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Arizona Pioneer & Cemetery Research Project

Internet Presentation

Version 011708

 

 

LAPHAM, ARIZONA

 

Only structure remaining in downtown Lapham, Arizona 01/16/08

Photo Courtesy: Bonnie Helten

 

Lapham, AZ has been on my To-Do List for the past 4 years. 15 years ago I used to ride my XR250L up through here and stop at Crown King to refuel then down to Black Canyon City and then back home. Very likely I used to go through these old ghost towns at 30 miles an hour without giving cemeteries a second thought.

 

In the beginning town sites by the name of Marion and McCormick which were named after an editor and ex-governor were first platted. No growth came to either town site as the most structure’s that was ever built numbered one in each community.

 

A member of the famous Joseph Walker party, one Charles Taylor recorded several claims. By May 21, 1875 had his own ranch and had taken up residence on Minnehaha Creek in the Minnehaha Flat area. It is believed the name Minnehaha was derived from a mine by the same name.

 

The Minnehaha Flats area got its start with the mining boom at the Tiger Mining District in 1981.This approximately two mile length of roadway was referred to as the Minnehaha Flat’s. Comprising the ghost towns of Shelley to the North, Minnehaha Flat, Lapham then Minnehaha to the South. Numerous mines dot the landscape with the most visible today is the Button Mine.

 

Route from ghost town of Wagoner to Lapham

 

WARNING: SMALL, 4 wheel drive vehicle road in 2008 – each storm will change the road conditions. CJ-5 size vehicles are fine anything large may sacrifice body parts.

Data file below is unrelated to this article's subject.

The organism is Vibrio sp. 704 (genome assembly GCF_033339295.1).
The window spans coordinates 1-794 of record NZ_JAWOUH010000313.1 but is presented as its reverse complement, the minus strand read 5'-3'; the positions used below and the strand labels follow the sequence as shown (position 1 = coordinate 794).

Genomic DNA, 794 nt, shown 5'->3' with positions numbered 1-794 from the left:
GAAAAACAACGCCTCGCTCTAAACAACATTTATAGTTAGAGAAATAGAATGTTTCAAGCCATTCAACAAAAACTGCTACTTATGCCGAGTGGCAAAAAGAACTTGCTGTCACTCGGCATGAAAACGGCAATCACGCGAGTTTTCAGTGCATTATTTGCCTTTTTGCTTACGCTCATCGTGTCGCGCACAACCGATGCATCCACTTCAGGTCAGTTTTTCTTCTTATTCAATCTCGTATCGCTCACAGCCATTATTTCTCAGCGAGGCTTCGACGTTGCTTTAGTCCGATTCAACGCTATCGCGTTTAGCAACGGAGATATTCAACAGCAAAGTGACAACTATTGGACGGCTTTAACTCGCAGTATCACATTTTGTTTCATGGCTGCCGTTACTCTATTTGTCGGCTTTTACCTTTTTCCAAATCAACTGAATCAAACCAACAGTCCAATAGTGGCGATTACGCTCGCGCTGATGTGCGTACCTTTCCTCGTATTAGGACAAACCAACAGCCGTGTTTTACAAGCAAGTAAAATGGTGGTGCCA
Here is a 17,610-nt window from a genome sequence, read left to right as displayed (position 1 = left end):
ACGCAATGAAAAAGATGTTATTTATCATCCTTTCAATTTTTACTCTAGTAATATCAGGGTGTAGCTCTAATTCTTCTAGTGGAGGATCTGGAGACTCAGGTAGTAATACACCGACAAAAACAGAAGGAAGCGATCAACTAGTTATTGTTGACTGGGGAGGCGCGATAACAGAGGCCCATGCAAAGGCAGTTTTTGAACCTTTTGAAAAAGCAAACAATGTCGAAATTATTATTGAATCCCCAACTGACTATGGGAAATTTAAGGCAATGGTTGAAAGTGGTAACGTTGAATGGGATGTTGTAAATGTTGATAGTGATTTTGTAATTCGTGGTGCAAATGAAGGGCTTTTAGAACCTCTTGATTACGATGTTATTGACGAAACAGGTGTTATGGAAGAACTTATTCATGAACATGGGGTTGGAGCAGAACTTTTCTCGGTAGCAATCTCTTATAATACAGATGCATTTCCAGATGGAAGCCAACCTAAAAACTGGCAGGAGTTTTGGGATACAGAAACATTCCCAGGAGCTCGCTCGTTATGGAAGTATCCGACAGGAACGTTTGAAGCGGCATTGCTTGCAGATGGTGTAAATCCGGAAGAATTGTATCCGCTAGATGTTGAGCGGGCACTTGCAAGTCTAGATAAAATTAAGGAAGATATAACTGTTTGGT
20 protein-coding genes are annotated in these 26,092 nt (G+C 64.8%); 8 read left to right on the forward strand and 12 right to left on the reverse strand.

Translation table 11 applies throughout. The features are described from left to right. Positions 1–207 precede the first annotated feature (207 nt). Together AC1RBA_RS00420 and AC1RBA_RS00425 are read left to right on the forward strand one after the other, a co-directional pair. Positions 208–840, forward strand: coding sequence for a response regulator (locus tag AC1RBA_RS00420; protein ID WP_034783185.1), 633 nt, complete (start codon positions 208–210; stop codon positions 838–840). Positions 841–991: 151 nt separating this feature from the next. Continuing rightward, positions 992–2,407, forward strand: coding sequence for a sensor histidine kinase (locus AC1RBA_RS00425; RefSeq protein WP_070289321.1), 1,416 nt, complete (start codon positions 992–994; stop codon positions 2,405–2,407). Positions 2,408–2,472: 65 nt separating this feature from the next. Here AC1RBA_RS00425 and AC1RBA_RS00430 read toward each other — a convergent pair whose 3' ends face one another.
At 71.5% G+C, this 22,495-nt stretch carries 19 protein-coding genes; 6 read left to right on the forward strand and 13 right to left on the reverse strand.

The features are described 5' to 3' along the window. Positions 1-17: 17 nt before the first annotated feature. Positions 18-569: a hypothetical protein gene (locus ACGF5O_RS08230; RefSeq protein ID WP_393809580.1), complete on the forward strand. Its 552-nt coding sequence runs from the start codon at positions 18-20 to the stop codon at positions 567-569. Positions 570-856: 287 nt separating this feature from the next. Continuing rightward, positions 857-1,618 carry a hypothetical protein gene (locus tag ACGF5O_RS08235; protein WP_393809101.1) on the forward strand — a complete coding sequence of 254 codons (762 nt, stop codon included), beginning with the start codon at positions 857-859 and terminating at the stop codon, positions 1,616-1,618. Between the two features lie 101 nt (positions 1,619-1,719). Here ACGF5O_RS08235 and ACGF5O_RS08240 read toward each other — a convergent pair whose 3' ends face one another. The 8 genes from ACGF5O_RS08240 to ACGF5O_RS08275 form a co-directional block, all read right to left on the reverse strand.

There is a well here which would suggest it was an important town in its day. The one remaining structure is approximately 10’ X 20’, at first it looks to be a residence but on closer examination it would have more likely been a mercantile with a Post Office or restaurant with the rows of two shelving on the outside walls.

 

Living quarters or kitchen, we speculate were in the rear of the structure. There may or may not have been a second floor but would have been for very short people or sleeping space, no higher than 3’.

 

There are remains of mining equipment strewn and abandoned on and near the property. We found no adits, or shafts with any depth and no open pit mining – maybe everything was placer mining at this town.

 

One road climbs the hill behind the old structure. Walking up this incline we discovered a potential adit but looked to be abandoned shortly after they started digging. However there was from to 10 to 15 adult male graves on the plateau at the summit. Curious there was a fiberglass 4’X8’ container that we have no idea what it was used for but unanimous speculation it may have been a stock feeding trough, but this is open for debate as well.

 

L-R: Mary Ann Wunderlin, Neal Du Shane marking grave, Kevin Hart

Photo Courtesy: Bonnie Helten

 

Kevin yelled up the hill “I found the Cemetery”, the three of us walked back down and on both sides of this incline road we found graves. Few female graves but the majority was adult male graves. Probably miners or travelers graves, as Lapham was on the main road from Senator Highway to Wagoner, Kirtland Junctions.

 

Only identifiable grave at Lapham Cemetery

Could this be Mr. Lapham the Teamster?

Photo courtesy: Kevin Hart

 

After reaching the area where Kevin Hart had found the grave, our research indeed found this to be the main Lapham Cemetery with potentially 30 graves in and about the general area. Contrary to modern layout of a cemetery having graves in a row, these graves were in no order and seemed to be buried at will.

 

Be cautious as there is a deep well along side the road that is very dangerous.

 

 

 

Please leave Historic Lapham as you found it, take only pictures and memories.

 

Arizona Pioneer & Cemetery Research Project

Internet Presentation

Version 011708

 

WebMaster: Neal Du Shane

 

n.j.duhane@comcast.net

 

Copyright ©2003-2007 Neal Du Shane
All rights reserved. Information contained within this website may be used
for personal family history purposes, but not for financial profit of any kind.
All contents of this website are willed to the Arizona Pioneer & Cemetery Research Project (APCRP).

 

HOME | BOOSTER | CEMETERIES | EDUCATION | GHOST TOWNS | HEADSTONE 

MINOTTO | PICTURES | ROADS | JACK SWILLING | TEN DAY TRAMPS